After eating a simple but excellent breakfast at the San Antonio Guesthouse in Xlendi, we then walked down to the Xlendi Bus Stop. There we took bus 306 using our convenient 7-day-bus pass, and ten minutes later, we arrived at the main bus terminal in Victoria.

We changed buses there into bus 310 to get to Marsalforn, which is a popular beach resort area. But there is just a jump-off point for a hike – the 12 kilometer-“Saltpans Walk,” a hiking suggestion from “Visit Gozo.” Actually, we wanted to do a variation of it, as the suggested walk starts in Victoria and ends there. But we thought it would be nicer to start in Marsalforn and to walk along the coast and then get on the suggested way back to Victoria, Gozo’s capital.

First, we missed the Marsalforn Bus Stop, that was no problem, as the Xwejni Bus Stop, where we got out, was in the direction where we wanted to walk anyway. It was already at the beautiful Qbajjar Bay. From there we walked westward and then made a short diversion to explore the rock formations, the first saltpans, and the deserted Qolla I-Bajda Battery. It’s a scenic and exciting area.

We walked further along the coast on the Triq Ix-Xwejni, coming to Xwejni Bay.

Further along the way, the salt pans appeared. I was somewhat excited as it reminded me the salt pans we visited in Aveiro, Portugal and last year’s visit to a Salt Museum, where we climbed a Salt Mountain in Taiwan.

The salt pans are said to be 350 years old, and there is a vast space covered by them, where the evaporating water leaves behind the salt, which is harvested. They are still working, and you can actually buy sea salt there (we would have loved to buy, but we didn’t want to be dragged down by it on a strenuous walk on such a hot day…).

We walked along the salt pans for a while, and we really felt the difference between Gozo and Malta’s main island – here in Gozo at the street there was barely a car, just some vans with tourists on a guided tour, once in a while. That was much different to the main island, where walking on a street can be somewhat stressful, due to the traffic. We came along more salt pans.

The road started to turn southwards, away from the ocean, and we followed it to the next sight, the Ghasri Valley (Wied I-Ghasri), where you can walk down a set of stairs. We sat there a while watching the divers and the waves.

From the Ghasri Valley, we followed the Triq Is-Saghtrija to the small town Zebbug, which is one of Malta’s oldest town. It was entirely on a hill, so we were pretty exhausted when we arrived, given the heat. Unfortunately, the town seemed to be deserted, and we didn’t find a cafe for a short rest. But we were thrilled to find at least a vending machine with drinks, nearby the Zebbug Parish Church. We decided there, that we just take the bus from the Zebbug Bus Stop at the church back to Victoria, instead of walking further.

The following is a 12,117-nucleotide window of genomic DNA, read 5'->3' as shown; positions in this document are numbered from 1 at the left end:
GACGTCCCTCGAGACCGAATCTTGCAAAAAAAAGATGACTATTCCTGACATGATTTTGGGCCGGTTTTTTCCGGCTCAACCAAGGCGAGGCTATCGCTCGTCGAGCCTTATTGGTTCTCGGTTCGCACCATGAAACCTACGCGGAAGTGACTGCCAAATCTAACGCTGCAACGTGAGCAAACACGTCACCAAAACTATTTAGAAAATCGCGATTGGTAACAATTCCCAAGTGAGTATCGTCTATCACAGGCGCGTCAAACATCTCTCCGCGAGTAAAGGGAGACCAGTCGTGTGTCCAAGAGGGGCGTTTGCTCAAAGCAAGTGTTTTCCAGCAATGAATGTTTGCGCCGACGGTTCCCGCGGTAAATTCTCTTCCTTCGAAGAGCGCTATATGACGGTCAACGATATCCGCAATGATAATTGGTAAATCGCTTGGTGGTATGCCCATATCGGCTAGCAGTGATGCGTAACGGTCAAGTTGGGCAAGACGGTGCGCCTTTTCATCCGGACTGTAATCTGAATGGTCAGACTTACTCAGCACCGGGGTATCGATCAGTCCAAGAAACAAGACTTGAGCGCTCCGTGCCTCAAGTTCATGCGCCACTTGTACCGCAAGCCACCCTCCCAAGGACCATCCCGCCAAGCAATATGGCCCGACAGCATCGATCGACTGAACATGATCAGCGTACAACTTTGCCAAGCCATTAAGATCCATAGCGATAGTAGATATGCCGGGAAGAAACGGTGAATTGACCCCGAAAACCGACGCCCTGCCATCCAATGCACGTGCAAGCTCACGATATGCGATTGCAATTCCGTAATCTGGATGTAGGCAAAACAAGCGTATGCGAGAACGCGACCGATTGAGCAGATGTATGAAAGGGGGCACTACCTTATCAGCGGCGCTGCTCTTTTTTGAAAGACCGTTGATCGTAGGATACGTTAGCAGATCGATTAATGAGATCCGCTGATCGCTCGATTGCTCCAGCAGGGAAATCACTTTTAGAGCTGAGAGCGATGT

This wasn’t the end of our sightseeing, however. In Victoria, we just boarded bus 308 to Pinu Bus Station, which is the stop for the Basilica Ta’Pinu. It took only ten minutes and was easy to navigate, as all bus stops are announced on an electronic display inside the buses. The Basilica is enormous with an impressive Bell Tower and located in the open countryside, in the middle of nowhere.

We decided to walk from the Basilica to the nearby village Gharb. After a short stop at the Gharb Church (closed) and the Gharb Folklore Museum (just a letter, that you could call someone if you wanted to visit it) and chat with a nice, older local, we walked further to Ta’Dbiegi Crafts Village. We finally had a (late) lunch at a nice restaurant and bought some stuff like cactus jam, nougat and the sea salt from the local specialty food market inside the village.

It was just about two kilometers from the Crafts Village to the Azure Window, so we skipped the bus and decided to walk, passing the San Lawrenz Parish Church and taking a path, where we hoped to come out at the top of the Inland Sea, following the Triq Wied Merill. It actually worked, and we enjoyed the fantastic panorama from there before we slowly descended to one of Gozo’s most famous attractions, the Azure Window.

The Azure Window proved to be well worth the walk. It actually reminded me of the beautiful rock formations in Arnarstapi, Iceland.

We were kind of done, and one of the last buses (Bus 311) was just leaving to Victoria, so we called it a day and decided to return the next day. Back in Xlendi we relaxed a bit, cooled down in the pool at the guesthouse and then walked down into the city for another dinner at the ocean.


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